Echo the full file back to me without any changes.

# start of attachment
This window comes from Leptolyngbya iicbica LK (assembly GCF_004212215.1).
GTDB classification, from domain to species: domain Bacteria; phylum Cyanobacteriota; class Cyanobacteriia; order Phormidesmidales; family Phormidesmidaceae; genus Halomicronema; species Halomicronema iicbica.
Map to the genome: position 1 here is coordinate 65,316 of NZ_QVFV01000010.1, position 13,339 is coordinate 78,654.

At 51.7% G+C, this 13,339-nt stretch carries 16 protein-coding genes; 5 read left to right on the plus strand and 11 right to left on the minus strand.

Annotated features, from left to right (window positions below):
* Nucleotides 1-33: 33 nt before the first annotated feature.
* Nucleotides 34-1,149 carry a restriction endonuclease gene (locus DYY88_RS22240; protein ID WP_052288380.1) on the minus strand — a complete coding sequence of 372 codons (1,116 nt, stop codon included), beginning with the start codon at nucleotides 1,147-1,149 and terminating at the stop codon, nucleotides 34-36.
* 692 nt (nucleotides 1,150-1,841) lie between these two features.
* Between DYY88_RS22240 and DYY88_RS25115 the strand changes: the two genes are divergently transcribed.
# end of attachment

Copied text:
This window comes from Leptolyngbya iicbica LK (assembly GCF_004212215.1).
GTDB classification, from domain to species: domain Bacteria; phylum Cyanobacteriota; class Cyanobacteriia; order Phormidesmidales; family Phormidesmidaceae; genus Halomicronema; species Halomicronema iicbica.
Map to the genome: position 1 here is coordinate 65,316 of NZ_QVFV01000010.1, position 13,339 is coordinate 78,654.

At 51.7% G+C, this 13,339-nt stretch carries 16 protein-coding genes; 5 read left to right on the plus strand and 11 right to left on the minus strand.

Annotated features, from left to right (window positions below):
* Nucleotides 1-33: 33 nt before the first annotated feature.
* Nucleotides 34-1,149 carry a restriction endonuclease gene (locus DYY88_RS22240; protein ID WP_052288380.1) on the minus strand — a complete coding sequence of 372 codons (1,116 nt, stop codon included), beginning with the start codon at nucleotides 1,147-1,149 and terminating at the stop codon, nucleotides 34-36.
* 692 nt (nucleotides 1,150-1,841) lie between these two features.
* Between DYY88_RS22240 and DYY88_RS25115 the strand changes: the two genes are divergently transcribed.